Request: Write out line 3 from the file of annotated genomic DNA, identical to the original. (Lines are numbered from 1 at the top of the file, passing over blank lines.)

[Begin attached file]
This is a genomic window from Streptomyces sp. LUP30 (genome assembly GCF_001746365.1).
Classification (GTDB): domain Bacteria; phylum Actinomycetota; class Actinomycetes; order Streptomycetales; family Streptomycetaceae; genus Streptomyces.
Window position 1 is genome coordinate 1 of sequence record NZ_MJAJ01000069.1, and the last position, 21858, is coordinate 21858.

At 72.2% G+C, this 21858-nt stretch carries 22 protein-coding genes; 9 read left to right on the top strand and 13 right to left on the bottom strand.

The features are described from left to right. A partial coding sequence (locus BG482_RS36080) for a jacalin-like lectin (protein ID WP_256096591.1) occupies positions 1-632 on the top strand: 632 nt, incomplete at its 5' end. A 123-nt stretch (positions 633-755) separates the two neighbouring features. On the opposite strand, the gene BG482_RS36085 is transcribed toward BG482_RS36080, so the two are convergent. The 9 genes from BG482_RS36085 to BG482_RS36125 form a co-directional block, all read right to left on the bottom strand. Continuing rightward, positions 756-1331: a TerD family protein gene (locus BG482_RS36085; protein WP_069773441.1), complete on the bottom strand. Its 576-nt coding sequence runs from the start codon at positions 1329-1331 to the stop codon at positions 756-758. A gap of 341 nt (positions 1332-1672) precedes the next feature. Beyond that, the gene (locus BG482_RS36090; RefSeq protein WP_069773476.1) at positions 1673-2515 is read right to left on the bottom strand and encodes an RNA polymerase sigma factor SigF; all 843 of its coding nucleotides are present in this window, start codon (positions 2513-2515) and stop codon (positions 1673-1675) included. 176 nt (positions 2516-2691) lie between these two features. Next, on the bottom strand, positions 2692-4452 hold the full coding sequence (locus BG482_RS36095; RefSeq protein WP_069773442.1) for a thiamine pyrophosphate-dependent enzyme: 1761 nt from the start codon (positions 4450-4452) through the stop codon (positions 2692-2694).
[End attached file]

Window position 1 is genome coordinate 1 of sequence record NZ_MJAJ01000069.1, and the last position, 21858, is coordinate 21858.